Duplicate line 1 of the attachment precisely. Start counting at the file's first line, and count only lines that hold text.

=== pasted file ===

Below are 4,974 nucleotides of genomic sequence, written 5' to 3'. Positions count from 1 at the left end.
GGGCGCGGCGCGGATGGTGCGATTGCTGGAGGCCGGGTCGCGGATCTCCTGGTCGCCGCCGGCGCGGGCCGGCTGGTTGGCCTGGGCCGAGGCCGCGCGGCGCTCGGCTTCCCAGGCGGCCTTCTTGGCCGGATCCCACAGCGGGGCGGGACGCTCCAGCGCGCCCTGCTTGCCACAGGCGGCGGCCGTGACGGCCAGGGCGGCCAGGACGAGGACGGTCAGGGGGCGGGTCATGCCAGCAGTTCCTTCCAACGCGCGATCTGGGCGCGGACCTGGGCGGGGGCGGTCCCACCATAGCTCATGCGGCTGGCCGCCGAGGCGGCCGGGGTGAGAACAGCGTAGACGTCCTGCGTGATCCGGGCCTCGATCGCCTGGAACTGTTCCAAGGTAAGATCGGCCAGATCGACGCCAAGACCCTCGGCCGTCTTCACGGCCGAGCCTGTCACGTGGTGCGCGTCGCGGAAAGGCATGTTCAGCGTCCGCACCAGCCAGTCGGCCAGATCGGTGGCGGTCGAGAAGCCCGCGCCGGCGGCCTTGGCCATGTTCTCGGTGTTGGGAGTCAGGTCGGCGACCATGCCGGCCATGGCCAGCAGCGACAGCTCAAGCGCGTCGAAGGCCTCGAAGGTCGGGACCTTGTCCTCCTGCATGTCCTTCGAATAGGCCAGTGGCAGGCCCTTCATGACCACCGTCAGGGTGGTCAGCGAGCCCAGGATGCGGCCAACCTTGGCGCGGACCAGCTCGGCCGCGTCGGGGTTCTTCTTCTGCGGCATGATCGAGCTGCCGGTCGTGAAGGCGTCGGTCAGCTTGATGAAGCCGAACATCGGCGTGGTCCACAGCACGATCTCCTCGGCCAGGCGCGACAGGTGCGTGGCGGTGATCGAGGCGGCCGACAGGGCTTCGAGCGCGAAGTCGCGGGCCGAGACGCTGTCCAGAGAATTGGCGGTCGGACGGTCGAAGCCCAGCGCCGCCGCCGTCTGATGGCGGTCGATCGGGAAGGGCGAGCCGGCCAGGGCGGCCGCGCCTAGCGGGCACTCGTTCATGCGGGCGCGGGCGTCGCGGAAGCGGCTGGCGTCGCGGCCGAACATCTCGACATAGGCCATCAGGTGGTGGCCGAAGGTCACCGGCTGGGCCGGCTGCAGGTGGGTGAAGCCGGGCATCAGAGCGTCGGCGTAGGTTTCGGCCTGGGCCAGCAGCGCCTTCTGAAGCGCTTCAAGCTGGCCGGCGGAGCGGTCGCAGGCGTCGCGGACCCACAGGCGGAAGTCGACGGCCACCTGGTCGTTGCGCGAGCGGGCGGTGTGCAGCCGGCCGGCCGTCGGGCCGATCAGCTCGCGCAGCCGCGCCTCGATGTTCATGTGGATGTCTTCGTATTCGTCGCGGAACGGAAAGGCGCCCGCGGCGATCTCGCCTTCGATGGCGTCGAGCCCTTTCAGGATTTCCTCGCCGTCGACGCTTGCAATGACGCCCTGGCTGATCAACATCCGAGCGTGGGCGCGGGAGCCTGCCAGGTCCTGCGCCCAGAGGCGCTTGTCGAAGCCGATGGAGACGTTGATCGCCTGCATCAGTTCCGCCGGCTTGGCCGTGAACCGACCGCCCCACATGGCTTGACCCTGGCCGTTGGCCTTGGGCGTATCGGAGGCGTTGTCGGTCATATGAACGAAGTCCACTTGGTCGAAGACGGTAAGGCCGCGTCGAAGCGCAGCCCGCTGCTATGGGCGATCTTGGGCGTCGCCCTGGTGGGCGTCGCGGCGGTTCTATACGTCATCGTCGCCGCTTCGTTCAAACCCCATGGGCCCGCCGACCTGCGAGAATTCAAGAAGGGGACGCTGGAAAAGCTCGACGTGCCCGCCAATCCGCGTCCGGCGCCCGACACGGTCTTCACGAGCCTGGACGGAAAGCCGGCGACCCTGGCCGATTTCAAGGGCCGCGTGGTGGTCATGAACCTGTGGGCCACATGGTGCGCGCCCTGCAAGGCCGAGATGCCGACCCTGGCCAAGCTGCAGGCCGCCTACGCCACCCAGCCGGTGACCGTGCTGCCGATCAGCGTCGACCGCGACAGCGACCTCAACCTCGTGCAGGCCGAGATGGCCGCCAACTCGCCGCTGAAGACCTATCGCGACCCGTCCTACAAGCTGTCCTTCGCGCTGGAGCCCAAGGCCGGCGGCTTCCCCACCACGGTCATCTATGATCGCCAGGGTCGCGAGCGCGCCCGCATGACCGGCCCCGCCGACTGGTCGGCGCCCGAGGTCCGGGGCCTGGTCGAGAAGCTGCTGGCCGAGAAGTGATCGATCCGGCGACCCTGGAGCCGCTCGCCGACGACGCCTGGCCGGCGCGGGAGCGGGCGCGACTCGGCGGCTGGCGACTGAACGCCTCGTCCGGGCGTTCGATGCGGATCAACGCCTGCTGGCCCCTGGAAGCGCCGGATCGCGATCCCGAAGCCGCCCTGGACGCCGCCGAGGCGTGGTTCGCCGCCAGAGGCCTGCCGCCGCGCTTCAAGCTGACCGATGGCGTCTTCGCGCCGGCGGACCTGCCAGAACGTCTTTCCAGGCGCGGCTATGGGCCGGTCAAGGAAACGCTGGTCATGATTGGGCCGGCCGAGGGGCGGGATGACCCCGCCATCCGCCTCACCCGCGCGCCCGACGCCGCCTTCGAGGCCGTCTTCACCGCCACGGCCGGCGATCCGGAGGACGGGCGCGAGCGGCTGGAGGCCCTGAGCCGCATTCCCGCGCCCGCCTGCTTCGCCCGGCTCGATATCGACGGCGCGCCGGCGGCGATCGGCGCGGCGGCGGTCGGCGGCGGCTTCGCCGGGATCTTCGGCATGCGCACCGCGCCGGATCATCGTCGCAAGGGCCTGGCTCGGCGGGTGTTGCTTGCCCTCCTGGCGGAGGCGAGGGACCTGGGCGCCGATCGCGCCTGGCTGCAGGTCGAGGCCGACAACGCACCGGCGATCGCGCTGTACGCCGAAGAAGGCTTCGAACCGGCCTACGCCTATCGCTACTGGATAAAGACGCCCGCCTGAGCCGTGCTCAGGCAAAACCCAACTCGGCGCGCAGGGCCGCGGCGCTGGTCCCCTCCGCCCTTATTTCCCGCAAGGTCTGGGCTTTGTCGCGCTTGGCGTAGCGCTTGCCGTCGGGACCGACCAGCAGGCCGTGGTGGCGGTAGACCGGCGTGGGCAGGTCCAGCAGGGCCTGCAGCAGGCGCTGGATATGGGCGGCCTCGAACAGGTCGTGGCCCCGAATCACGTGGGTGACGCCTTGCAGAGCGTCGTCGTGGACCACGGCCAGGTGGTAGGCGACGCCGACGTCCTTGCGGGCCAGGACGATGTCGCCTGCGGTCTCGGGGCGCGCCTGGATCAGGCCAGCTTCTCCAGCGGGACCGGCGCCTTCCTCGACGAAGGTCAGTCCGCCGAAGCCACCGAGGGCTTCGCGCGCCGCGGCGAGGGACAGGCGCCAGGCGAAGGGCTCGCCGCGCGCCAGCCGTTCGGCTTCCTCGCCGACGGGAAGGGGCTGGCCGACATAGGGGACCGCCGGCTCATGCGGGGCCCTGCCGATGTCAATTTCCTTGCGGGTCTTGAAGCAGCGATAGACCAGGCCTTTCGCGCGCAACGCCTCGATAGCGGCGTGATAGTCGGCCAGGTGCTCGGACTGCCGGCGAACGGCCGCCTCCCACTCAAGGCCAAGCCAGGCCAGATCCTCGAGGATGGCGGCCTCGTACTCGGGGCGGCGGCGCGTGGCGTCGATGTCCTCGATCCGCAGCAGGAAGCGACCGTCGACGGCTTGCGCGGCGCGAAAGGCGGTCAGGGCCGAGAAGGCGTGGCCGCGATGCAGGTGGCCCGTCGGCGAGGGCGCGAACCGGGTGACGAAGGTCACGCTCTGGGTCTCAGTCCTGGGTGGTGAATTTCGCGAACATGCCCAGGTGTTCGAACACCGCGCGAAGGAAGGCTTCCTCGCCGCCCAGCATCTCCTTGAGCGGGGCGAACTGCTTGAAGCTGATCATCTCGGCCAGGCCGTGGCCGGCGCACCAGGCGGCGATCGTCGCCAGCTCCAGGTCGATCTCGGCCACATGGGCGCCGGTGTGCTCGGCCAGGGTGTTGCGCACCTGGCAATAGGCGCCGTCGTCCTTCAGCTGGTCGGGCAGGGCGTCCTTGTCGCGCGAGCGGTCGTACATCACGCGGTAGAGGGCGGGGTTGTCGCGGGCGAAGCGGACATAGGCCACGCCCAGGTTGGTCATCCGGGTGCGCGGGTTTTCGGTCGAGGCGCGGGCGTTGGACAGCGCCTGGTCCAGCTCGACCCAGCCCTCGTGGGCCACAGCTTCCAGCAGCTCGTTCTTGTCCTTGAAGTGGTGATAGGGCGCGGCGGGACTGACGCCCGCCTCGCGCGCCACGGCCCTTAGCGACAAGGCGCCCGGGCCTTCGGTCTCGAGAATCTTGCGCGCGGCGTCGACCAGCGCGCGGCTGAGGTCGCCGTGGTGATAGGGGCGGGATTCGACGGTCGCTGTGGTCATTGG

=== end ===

Below are 4,974 nucleotides of genomic sequence, written 5' to 3'. Positions count from 1 at the left end.